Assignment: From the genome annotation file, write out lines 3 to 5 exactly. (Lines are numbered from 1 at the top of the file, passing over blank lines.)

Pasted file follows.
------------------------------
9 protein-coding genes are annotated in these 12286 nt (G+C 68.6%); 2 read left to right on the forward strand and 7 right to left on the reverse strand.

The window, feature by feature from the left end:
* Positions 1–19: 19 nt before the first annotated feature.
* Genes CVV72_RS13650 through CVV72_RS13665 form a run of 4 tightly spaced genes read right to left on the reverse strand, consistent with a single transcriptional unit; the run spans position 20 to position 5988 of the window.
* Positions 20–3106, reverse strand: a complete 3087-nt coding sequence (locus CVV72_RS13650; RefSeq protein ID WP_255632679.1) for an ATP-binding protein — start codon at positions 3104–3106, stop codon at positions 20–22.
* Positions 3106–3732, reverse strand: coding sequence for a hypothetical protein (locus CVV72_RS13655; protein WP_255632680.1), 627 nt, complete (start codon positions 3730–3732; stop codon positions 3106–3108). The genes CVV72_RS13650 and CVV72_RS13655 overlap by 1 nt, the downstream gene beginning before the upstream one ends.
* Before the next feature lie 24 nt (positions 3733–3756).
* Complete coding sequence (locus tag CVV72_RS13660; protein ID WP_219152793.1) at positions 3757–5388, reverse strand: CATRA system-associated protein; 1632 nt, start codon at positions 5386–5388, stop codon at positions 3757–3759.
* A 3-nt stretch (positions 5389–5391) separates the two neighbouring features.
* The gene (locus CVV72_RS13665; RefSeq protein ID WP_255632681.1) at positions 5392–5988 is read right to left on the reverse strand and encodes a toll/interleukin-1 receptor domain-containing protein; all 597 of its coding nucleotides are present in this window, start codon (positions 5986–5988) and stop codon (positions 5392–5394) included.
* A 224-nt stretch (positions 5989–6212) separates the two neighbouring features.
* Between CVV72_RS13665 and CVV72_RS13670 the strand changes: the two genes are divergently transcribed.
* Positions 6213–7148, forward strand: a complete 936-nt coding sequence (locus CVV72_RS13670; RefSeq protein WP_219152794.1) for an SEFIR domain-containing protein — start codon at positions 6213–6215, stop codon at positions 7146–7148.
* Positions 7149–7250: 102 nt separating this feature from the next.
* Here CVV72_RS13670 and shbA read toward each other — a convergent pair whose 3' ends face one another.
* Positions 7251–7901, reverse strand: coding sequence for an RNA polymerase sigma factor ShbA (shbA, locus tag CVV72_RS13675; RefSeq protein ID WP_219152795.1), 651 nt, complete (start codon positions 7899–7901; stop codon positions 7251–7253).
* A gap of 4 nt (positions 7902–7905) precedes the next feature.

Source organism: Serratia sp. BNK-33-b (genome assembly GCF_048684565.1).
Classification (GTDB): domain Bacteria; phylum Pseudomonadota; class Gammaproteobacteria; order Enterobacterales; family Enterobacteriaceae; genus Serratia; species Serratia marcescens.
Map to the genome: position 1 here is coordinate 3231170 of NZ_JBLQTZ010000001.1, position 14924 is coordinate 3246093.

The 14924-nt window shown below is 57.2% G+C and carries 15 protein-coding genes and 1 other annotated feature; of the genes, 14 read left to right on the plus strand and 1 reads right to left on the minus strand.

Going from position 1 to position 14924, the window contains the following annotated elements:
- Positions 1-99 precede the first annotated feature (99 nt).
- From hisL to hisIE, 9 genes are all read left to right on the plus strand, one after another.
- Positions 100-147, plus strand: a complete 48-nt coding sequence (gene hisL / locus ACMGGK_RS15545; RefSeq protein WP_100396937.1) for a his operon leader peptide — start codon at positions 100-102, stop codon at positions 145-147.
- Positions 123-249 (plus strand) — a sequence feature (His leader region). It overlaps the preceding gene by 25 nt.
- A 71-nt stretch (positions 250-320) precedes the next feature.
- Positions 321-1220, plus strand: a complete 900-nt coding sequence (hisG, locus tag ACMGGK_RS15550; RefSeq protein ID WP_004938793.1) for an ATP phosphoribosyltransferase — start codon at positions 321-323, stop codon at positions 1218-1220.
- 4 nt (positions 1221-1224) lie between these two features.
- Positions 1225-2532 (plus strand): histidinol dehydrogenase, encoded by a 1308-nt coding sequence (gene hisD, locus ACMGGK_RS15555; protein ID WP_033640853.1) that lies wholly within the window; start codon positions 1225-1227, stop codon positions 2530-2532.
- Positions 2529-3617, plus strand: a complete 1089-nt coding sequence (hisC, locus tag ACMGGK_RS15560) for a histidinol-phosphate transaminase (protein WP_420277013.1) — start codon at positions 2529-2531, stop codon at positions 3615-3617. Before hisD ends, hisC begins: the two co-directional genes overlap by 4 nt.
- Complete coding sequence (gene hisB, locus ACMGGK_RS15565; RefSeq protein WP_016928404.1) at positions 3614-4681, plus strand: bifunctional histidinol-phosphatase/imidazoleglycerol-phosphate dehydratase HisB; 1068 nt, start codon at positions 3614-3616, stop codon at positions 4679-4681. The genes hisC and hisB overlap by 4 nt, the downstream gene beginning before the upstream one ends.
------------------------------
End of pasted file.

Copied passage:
* Positions 1–19: 19 nt before the first annotated feature.
* Genes CVV72_RS13650 through CVV72_RS13665 form a run of 4 tightly spaced genes read right to left on the reverse strand, consistent with a single transcriptional unit; the run spans position 20 to position 5988 of the window.
* Positions 20–3106, reverse strand: a complete 3087-nt coding sequence (locus CVV72_RS13650; RefSeq protein ID WP_255632679.1) for an ATP-binding protein — start codon at positions 3104–3106, stop codon at positions 20–22.